The first couple of years after becoming a mother, I would frequently call my mom on the phone to say one of two things: thank you and I’m sorry. One particular day, I called her to say I was sorry and also to give her some good news. The good news was silly and made her laugh, but it was where my need to apologize was rooted. I had, successfully and every day for two weeks, made our bed. Turns out my mom was right. It did feel good to go to bed every night with a made bed. It did help us keep our room clean. I apologized for all those years of disobeying and not trusting her, all those years of not making my bed.
With Mother’s Day quickly approaching, I’ve been thinking about my mom, as most of us do. I’ve been thinking about the reasons I have to thank her and the things I need to apologize for, but mostly I’ve been thinking about that phone call concerning the making of my bed. My whole life my mom wanted my siblings and me to make our beds. And somehow, our whole life it was the thing that never got done each day. There were chore charts and incentives. There were rewards and consequences. But the good of making our beds never seemed to sink it. Years later, now a mother myself, I vaguely remember the structure of the chore charts or the rewards and incentives. I do, however, vividly and in detail remember my parent’s room. It was beautiful and tidy; their bed made every day. My mother didn’t just talk about the importance of making your bed, she lived it.
Of course, making your bed is a small example of a much bigger discussion. But the lesson is there, nonetheless. I watched my mother closely as a child. I noticed her Bible open on the desk in the morning when I woke up. I saw the way she sought reconciliation in broken relationships. I heard the way she prayed. My mother played music loudly and danced in the kitchen with us. She lit candles to make the house smell of fresh linen while she ironed and dusted. I do these things. I make my bed and light candles and play music loudly in our kitchen. I think about her open Bible and pray my children notice mine. I think about the words my mom said, but mostly, I wonder about the times she didn’t say anything. Instead, choosing patience and prayer, quietly setting an example.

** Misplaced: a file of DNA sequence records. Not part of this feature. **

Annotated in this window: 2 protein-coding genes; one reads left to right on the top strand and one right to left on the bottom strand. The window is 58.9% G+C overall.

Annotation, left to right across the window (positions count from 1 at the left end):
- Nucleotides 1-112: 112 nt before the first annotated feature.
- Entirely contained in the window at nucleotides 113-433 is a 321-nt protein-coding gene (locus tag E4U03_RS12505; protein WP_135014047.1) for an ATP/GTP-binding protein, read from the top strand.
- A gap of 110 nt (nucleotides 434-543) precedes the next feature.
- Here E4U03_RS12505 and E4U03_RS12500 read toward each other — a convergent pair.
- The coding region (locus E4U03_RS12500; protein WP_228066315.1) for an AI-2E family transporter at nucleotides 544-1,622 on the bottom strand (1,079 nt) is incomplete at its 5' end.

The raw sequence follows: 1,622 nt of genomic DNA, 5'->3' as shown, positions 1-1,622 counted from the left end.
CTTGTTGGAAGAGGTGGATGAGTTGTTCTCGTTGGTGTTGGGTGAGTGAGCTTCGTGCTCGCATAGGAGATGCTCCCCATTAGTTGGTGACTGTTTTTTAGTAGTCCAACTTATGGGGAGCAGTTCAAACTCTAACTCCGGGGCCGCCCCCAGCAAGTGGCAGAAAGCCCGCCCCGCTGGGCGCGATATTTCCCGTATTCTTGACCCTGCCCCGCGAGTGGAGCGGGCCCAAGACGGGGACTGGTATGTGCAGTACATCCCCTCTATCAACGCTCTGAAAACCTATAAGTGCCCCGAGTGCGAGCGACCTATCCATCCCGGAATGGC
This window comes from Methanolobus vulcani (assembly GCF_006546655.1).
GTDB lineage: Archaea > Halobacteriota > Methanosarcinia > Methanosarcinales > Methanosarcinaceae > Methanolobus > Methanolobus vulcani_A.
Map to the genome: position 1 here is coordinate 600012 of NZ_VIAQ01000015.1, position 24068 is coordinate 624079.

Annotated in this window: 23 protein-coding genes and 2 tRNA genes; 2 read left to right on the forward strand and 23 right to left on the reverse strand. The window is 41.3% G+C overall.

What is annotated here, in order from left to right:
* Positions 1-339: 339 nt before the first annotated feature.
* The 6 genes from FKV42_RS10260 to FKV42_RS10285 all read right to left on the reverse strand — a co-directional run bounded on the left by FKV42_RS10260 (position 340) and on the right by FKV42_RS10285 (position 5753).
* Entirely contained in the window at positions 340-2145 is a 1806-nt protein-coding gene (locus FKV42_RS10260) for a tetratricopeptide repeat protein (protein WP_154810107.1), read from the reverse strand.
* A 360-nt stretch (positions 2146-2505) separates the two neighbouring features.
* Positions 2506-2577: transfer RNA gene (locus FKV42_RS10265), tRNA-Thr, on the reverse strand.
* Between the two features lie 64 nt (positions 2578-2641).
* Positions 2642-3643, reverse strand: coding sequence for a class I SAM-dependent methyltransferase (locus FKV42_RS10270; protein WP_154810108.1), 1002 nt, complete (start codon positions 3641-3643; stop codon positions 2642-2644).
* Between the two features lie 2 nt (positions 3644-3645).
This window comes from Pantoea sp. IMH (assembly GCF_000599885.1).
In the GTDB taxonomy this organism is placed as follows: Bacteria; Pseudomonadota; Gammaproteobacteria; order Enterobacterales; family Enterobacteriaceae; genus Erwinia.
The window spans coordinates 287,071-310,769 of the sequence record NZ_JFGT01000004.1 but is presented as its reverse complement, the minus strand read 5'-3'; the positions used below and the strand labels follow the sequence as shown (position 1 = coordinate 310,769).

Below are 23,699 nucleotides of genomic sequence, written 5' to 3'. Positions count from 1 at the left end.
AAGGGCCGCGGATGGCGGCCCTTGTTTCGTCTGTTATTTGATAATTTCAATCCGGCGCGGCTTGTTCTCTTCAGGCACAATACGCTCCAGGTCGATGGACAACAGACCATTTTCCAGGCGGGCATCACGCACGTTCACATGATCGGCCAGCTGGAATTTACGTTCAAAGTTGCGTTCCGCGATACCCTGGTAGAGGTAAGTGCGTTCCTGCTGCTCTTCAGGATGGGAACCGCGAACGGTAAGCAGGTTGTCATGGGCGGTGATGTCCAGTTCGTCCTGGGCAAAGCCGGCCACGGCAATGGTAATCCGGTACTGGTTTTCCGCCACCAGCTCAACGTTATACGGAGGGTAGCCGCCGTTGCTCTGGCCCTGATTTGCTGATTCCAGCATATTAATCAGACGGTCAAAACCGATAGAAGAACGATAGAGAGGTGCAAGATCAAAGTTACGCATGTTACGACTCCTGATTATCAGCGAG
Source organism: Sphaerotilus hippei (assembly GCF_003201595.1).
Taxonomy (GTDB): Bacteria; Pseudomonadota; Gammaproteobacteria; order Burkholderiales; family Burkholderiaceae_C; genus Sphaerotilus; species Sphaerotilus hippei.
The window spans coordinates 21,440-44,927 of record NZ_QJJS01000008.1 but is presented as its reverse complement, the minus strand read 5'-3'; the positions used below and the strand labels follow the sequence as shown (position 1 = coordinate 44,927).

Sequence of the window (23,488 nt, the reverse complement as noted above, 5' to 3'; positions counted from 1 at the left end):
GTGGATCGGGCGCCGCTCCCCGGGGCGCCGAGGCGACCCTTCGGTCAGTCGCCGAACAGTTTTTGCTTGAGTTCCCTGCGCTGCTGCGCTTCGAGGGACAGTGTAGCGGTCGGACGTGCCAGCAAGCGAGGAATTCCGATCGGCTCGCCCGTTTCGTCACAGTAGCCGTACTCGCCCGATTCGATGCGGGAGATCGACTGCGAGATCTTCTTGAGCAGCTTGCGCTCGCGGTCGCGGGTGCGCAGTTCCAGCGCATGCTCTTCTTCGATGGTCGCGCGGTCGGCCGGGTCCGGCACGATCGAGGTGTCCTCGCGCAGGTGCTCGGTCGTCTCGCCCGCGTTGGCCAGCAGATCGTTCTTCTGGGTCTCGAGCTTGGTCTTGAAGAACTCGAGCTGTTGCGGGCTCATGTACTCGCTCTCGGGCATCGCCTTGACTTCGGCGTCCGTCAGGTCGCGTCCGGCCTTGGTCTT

I am sure my mother felt exhausted with three small kids running around the house. But somehow she had the energy to sing Bible verses to us in the morning (a fact that made me roll my eyes quite a bit as a teenager). The memory of this is still with me, but more than the memory, are the Bible verses. In fact, as I write this, a specific song and verse comes to mind. Matthew 5:16 says, “Let your light shine before others, so that they may see your good works and give glory to your Father who is in heaven.” My mom taught and lived the promises of Scripture. She let her light shine and praised her Father in heaven. Isaiah tells us that the word of God will not return void in this world. I take immense comfort in Isaiah’s words, as I sing and pray and read and teach my children, because I know that His Word is far more powerful than mine will ever be.
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